I’ve heard people say how dogs tend to imitate their owners, and I’ve seen the proof many times. My favorite example is from back when I walked the neighborhoods with several other teens to sell coupon books for our annual fundraiser.
We knocked on a door in one of our spiffier neighborhoods and a tall, skinny gentleman in slacks and a collared shirt answered the door. He was bald, with pointed features and pale skin. In his arms was a whippet: skinny, lanky, with a pointed nose and sandy-colored fur, looking dignified as that breed tends to.
It was all I could do not to bust out laughing.
Closer to home is Jo’s dog. Looks-wise, they aren’t similar unless she dyes her hair. He’s a lab mix: stocky, wrinkly, and short-haired. It’s their personalities that match so well. Jo – despite being a nanny and having to be at work by 7:00 every weekday – is not a morning person. She used to growl whenever someone came in to wake her before noon (now she admits to growling internally). She huddles under her blankets and could sleep through a tornado. She also likes being around people.
Her dog is happiest when he is buried under covers. Once Jo leaves, he takes over her bed, and he is always put out if he is stirred before 10:00. Yes, he will growl if we try to move him earlier than that. In addition, he is always excited to meet new people.
And then there is myself and my dog: suspicious of strangers, territorial, loud, hyperactive, always misjudging corners and thus running into them, nosy, heliophilic, and in love with rain. But our biggest similarity is our love of food.
Food is the best way to motivate my dog. She rarely behaves out of a pure desire to please me, though she does appreciate belly and ear rubs. What she is most often looking for is the tasty pay-out. From the start she equated good behavior with treats, and she associates everything according to the amount of food involved. (E.G. Strangers rarely bring food, and thus are despicable, whereas going to the crate on command almost always results in a reward and so is a good place to be.)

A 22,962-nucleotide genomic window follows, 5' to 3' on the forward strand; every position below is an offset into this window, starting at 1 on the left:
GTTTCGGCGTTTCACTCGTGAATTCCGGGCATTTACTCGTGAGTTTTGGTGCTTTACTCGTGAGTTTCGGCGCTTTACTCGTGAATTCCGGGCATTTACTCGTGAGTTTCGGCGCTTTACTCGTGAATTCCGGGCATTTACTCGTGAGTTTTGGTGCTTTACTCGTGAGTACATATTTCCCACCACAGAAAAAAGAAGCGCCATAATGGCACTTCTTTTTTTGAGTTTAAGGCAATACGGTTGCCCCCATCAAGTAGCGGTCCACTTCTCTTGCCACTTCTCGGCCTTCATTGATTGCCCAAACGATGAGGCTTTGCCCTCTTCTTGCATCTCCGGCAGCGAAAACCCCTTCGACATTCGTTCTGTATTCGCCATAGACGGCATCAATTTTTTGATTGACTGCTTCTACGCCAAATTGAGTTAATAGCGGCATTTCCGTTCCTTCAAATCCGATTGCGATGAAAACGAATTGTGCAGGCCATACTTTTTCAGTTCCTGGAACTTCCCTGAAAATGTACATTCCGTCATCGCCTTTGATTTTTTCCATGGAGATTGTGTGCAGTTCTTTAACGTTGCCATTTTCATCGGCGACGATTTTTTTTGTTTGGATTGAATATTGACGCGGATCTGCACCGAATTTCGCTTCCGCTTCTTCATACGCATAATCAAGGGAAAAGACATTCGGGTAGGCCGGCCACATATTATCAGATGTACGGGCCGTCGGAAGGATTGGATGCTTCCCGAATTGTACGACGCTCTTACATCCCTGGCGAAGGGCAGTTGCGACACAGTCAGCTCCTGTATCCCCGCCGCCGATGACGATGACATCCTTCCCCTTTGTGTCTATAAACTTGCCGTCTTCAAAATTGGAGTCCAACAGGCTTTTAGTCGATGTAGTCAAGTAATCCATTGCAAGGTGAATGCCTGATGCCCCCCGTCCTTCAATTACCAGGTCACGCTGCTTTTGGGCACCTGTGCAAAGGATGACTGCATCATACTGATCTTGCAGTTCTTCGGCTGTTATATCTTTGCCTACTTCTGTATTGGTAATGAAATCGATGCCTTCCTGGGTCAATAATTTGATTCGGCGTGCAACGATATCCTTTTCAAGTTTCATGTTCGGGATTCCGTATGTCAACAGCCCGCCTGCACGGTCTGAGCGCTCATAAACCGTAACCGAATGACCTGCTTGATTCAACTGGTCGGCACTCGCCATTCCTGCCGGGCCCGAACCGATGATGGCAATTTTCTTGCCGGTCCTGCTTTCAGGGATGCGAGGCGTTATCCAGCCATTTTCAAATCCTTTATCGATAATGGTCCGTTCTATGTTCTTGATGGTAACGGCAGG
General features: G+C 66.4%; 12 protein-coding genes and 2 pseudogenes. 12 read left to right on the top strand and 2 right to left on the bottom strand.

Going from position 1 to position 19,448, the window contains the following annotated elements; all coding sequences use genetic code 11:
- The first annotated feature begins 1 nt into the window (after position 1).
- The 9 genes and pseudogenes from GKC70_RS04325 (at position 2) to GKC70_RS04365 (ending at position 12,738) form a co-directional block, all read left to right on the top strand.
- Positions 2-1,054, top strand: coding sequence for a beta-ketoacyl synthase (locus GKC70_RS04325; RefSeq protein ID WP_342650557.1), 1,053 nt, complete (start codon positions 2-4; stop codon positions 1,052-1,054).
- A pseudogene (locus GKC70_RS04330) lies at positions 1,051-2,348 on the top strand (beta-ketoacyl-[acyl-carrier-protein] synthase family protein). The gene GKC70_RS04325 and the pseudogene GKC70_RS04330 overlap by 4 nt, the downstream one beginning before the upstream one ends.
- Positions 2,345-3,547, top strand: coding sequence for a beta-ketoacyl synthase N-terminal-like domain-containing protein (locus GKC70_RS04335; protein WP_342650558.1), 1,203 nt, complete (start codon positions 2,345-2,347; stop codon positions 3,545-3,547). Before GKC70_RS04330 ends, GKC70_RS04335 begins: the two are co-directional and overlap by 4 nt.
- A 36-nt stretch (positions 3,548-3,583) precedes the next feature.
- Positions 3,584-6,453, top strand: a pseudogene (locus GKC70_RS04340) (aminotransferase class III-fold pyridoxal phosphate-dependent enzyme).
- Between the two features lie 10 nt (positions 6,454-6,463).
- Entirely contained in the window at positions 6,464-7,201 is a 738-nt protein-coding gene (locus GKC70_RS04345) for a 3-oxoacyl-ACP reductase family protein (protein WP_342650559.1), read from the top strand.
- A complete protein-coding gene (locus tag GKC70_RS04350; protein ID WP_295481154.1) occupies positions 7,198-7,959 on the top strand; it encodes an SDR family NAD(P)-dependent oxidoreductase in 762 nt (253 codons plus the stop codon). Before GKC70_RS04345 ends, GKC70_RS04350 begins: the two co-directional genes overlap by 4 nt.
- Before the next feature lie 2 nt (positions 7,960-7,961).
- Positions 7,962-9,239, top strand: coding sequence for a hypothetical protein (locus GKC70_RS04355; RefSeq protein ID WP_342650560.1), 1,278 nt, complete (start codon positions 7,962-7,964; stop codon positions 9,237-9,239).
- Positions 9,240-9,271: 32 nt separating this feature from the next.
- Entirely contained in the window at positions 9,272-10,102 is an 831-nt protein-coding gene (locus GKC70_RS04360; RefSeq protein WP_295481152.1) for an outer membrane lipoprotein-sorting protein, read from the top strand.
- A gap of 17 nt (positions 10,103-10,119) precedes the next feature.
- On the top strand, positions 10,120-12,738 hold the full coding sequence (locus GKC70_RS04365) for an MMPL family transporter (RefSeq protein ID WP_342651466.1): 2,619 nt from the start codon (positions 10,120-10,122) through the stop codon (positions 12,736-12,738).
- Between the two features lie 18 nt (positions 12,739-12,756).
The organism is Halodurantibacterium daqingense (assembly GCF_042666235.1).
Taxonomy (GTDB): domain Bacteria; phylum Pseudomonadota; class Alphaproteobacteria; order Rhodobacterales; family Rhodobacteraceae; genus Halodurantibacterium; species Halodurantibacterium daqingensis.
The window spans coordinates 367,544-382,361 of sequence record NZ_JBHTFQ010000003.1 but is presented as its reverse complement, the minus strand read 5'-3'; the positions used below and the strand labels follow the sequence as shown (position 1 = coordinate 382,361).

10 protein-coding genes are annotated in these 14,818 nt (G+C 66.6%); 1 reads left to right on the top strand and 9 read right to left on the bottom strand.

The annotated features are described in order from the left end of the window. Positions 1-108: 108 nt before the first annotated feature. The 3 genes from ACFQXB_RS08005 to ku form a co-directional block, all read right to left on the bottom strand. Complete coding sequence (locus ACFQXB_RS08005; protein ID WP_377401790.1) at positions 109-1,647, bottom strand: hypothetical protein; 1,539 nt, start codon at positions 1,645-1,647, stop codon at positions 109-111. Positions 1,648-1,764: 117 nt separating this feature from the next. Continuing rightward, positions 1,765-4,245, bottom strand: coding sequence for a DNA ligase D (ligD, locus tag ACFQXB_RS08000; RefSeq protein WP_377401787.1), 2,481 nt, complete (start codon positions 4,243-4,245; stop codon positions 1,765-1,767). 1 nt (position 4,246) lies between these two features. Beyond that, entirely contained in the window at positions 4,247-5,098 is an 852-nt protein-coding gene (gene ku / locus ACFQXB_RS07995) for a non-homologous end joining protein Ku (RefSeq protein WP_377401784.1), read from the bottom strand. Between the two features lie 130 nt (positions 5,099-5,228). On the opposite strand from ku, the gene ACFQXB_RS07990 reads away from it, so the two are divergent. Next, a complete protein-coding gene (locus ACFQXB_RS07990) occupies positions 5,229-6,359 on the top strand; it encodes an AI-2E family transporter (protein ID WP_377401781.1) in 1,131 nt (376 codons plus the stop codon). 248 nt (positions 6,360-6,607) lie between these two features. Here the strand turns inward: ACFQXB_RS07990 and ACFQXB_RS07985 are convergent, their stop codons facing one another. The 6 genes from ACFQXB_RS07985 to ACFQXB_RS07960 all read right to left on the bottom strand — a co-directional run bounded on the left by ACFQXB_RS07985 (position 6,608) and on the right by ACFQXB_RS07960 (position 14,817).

Meanwhile, one of my hobbies is cooking. Jo remarked recently how I always got happy when I was making food, which I didn’t even realize. It’s actually as cathartic for me as gardening. I love discovering new flavors, learning about how different foods interact, and making up my own recipes based on my cravings (which can usually be summed up as “I want something savory”).
And maybe it’s latent resentment from an entire summer living off of powdered milk instead of liquid, but I learned to never turn down an offer for free food. Or maybe it’s just my Baptist upbringing…? The promise of food is typically enough to outweigh the threat of crowds of people, even on my super introverted days:
Family member: “There’s this social event coming up. You should come.”
Me: “I don’t like people. I have plans.”
Family member: “You need to socialize.”
Me: “I get paid to be around people all day. I’m not going to waste my free time on it.”
Family member: “There will be food.”
Me: “I’m in.”
And that brings us to the annual fundraiser at work. As the Administrative Assistant, and given the fact that I’ve helped develop most of the materials for the event, I was offered a free ticket to attend. I went back and forth with myself for a few days about whether or not I would accept:
“There will be food. And you know it will be good. Free food means you don’t have to plan something for supper, or buy it, or find a spot in the kitchen to prepare it.”
“But people. Crowds of people, and I’ll have to put on my professional smile because I’ll be representing work.”
“Like anybody is going to care. They’ll be distracted by the food.”
“But it’s an adult function, with an auction and speeches and everything.”
“Did I mention the food?”
So yes. I go where the food is. Which means that today I’ll actually put on makeup for work so I don’t have to worry about it later, and once work is out I’ll be going to a fundraiser to stare at over-priced silent auction items, eat some buffet food, and try to behave like a respectful adult.
On the bright side, I’m free to leave after 9:00 and tomorrow is Jean Day at work.